Situated on the left bank of the Ghaghara River, Faizabad was once the capital of the Nawabs of Oudh. Its occupies a privileged place on the tourist map of India because of Ayodhya which is 6km to its west. Ayodhya is a famous pilgrim centre for the Hindus. Pilgrims and tourists visiting this holy place like to stay at Faizabad because it offers better accommodation.
In fact, Faizabad has a number of attractions and could easily stand on its own were it not overshadowed by the famous Ayodhya. Places you could visit in the town are Fort Calcutta, the Mausoleum of Bahu Begum and Gulab Bari.
¤ Historic Presopective
Shuja-ud-daulah, the third Nawab of Oudh, took an active part in the political convulsions that followed the death of Aurangzeb in 1707. He also became the wazir (prime minister) of the Mughal Empire. His son and successor, Asaf-ud-daulah, concluded the Treaty of Faizabad with the British.
The treaty took a heavy toll on the state’s exchequer.
The administration of Oudh became corrupt under him and continued to degenerate under his successor, Saddat Ali. The latter sought the help of the British to ascend the throne to which there was actually another claimant. This made the kingdom of Oudh dependent on the British Empire in India. Its veiled independence was done away with during the governor-generalship of Wellesly (1798-1805).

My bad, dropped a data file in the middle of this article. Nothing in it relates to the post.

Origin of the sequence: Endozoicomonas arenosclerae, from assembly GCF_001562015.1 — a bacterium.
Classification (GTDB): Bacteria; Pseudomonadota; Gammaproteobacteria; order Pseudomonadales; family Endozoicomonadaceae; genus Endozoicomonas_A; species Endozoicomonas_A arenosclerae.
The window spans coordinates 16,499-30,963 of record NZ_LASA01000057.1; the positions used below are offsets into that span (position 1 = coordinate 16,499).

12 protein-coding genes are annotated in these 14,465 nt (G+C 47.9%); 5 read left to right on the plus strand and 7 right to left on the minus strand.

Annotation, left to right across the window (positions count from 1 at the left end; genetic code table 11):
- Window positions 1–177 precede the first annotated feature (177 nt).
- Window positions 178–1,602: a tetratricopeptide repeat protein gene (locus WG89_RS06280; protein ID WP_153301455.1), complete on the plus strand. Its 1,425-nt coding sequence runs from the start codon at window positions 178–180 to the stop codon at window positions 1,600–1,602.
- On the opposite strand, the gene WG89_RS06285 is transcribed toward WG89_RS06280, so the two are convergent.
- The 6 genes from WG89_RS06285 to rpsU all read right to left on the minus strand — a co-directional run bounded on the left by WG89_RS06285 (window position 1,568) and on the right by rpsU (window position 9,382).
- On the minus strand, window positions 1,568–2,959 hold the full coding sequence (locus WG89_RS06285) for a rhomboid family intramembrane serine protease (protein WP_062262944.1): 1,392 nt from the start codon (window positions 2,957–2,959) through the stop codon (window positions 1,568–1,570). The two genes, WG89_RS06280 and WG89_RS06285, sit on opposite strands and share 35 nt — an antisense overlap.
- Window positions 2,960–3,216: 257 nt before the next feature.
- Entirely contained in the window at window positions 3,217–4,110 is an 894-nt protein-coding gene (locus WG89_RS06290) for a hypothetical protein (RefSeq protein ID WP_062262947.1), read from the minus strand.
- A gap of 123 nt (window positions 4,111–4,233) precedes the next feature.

¤ Places of Interest
Fort Calcutta was constructed by Shuja-ud-daulah after he suffered defeat at the hands of the British, in the Battle of Buxer in 1764. The fort has massive clay ramparts. The Nawab lived here, and after his death on the 26th January, 1775, it continued to be the resident of his widow, Bahu Begum. After Shuja-ud-daulah, the fort declined in importance and Lucknow became the seat of power of the next Nawab, Asaf-ud-daulah.
Mausoleum of Bahu Begum
Built in 1816, the mausoleum of Bahu Begum is ‘the finest building of the kind in Oudh’. Built in white marble, it is 42m high.
The plan and chief features of this building are taken from Gulab Bari, another important monument at Faizabad. Bahu Begum, widow of Shuja-ud-daulah, fell prey to the conspiracy hatched by Asaf-ud-daulah in connivance with the British East India Company.
The role of Warren Hastings (1774-85), the first Governor General of Bengal, in the whole episode is not above reproach.
They tried to deprive the widow of the immense wealth which she had inherited from her husband.
Mausoleum of Shuja-ud-daulah or Gulab Bari
Situated 2.5km from the Mausoleum of Bahu Begum, the mausoleum of Shuja-ud-daulah was built in 1775. The ground floor contains three tombstones.
The tomb in the centre is that of Shuja-ud-daulah, while to its left lies the tomb of his mother. The third one is that of his father. The complex also houses a mosque and an imambara (tomb of a Shiite Muslim holy man). The imambara lies to the south of the tombs.
There exists a fine museum in the Guptar Park, near the Guptar Ghat. Within the park lies a temple, located at the place from where Rama is believed to have disappeared.
There are some beautiful temples at the Guptar Ghat such as Chakra Harji Vishnu Temple and Gupta Harji and Raja Mandir. Imprints believed to be of Rama’s feet have been found in the Chakra Harji Vishnu Temple.